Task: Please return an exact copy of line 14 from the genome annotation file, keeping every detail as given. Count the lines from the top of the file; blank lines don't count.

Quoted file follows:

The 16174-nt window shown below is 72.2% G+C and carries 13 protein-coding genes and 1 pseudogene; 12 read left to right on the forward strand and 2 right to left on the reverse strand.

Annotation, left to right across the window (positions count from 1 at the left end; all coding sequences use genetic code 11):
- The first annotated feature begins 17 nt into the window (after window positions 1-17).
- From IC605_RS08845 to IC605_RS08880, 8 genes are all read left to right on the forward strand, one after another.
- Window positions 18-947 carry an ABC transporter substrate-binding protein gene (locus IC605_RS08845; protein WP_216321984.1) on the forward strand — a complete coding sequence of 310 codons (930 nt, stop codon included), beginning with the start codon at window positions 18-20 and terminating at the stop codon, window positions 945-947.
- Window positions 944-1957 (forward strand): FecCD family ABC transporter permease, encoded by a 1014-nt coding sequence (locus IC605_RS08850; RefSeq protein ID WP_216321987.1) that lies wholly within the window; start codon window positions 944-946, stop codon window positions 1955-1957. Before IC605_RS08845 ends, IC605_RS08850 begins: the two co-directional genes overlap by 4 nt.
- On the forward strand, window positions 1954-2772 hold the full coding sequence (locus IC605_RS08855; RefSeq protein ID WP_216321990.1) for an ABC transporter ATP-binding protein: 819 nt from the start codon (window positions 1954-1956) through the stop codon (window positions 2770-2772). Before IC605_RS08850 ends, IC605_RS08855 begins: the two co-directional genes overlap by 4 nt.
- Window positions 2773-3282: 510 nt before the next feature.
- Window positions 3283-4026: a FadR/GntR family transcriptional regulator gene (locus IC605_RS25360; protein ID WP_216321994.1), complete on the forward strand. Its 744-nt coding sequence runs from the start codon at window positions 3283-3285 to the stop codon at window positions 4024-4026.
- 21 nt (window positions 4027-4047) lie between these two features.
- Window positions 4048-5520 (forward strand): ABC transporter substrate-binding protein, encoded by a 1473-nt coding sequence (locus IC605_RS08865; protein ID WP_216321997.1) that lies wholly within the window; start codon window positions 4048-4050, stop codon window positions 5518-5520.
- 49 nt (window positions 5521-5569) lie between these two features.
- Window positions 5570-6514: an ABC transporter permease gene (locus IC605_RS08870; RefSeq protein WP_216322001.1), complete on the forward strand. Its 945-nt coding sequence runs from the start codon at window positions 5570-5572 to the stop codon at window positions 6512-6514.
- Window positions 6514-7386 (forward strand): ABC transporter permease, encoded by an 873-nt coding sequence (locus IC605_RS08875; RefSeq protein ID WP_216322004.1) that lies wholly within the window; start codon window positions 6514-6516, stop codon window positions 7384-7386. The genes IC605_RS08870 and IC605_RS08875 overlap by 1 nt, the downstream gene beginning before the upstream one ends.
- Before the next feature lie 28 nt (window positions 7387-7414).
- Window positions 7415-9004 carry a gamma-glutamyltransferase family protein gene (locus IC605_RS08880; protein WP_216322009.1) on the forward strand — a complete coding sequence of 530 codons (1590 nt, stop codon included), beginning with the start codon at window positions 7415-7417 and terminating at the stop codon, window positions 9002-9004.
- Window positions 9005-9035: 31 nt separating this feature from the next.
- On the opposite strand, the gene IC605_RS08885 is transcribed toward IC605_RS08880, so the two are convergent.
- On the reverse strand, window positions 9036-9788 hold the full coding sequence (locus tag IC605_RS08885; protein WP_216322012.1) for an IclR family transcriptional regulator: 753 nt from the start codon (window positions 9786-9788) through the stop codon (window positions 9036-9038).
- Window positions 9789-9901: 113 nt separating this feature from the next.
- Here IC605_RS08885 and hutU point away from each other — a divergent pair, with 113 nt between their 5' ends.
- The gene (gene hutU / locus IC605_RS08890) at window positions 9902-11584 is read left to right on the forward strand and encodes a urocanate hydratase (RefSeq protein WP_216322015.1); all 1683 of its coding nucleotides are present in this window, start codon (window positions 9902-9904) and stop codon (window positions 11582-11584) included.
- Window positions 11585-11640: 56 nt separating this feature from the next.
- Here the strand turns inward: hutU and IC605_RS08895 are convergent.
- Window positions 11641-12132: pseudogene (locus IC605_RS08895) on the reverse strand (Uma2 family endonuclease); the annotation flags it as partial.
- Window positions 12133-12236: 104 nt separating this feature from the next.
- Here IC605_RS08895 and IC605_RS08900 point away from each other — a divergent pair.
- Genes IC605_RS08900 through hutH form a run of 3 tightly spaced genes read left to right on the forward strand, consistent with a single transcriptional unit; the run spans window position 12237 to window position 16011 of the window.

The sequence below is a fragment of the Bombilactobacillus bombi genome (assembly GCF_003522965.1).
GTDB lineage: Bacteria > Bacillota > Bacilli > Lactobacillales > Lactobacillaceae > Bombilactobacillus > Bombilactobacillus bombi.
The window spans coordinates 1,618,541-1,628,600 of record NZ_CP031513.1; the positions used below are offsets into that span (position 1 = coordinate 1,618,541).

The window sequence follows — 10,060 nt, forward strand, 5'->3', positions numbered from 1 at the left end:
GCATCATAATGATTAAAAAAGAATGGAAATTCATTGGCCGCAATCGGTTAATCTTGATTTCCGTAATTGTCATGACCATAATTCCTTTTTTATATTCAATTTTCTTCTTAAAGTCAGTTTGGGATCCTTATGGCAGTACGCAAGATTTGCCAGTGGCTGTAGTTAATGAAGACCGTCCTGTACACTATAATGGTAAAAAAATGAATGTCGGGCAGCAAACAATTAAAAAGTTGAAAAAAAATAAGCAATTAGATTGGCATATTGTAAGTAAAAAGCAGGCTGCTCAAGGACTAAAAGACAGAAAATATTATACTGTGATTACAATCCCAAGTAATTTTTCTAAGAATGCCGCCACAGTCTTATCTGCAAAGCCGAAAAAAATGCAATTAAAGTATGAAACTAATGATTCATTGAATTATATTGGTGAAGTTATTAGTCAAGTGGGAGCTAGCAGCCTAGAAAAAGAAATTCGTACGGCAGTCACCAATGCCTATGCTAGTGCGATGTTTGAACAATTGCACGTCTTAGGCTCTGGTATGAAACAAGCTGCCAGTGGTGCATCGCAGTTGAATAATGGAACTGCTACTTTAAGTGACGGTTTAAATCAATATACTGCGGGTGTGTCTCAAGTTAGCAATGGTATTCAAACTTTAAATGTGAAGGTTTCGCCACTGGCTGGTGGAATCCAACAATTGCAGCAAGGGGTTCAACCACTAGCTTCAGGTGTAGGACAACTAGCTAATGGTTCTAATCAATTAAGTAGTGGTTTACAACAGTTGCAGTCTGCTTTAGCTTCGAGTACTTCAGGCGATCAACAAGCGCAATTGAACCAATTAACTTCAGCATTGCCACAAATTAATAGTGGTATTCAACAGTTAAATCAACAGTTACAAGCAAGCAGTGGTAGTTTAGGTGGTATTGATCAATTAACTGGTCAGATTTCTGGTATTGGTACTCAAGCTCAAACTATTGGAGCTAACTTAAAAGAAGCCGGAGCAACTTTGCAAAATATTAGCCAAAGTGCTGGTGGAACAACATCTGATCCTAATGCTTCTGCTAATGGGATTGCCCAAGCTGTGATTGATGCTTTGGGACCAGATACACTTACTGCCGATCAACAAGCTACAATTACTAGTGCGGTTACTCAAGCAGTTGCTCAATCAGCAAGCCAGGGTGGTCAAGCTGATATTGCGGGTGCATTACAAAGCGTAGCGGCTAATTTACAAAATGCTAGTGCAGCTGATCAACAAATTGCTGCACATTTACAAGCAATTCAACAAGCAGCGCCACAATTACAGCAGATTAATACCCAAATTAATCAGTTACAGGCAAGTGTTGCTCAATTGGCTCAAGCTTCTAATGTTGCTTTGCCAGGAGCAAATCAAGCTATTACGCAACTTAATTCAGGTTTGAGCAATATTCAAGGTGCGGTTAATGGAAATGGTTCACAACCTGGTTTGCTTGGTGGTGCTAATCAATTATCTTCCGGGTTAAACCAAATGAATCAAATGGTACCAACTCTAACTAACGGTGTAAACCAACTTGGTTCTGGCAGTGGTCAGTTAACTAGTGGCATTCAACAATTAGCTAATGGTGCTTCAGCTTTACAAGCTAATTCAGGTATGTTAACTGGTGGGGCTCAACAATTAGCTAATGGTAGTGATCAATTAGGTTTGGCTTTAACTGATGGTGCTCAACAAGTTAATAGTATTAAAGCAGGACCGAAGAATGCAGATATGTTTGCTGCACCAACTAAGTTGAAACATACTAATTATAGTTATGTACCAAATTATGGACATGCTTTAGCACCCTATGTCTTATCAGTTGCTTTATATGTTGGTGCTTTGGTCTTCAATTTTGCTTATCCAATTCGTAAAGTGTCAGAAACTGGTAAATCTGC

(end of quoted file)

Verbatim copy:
- Window positions 6514-7386 (forward strand): ABC transporter permease, encoded by an 873-nt coding sequence (locus IC605_RS08875; RefSeq protein ID WP_216322004.1) that lies wholly within the window; start codon window positions 6514-6516, stop codon window positions 7384-7386. The genes IC605_RS08870 and IC605_RS08875 overlap by 1 nt, the downstream gene beginning before the upstream one ends.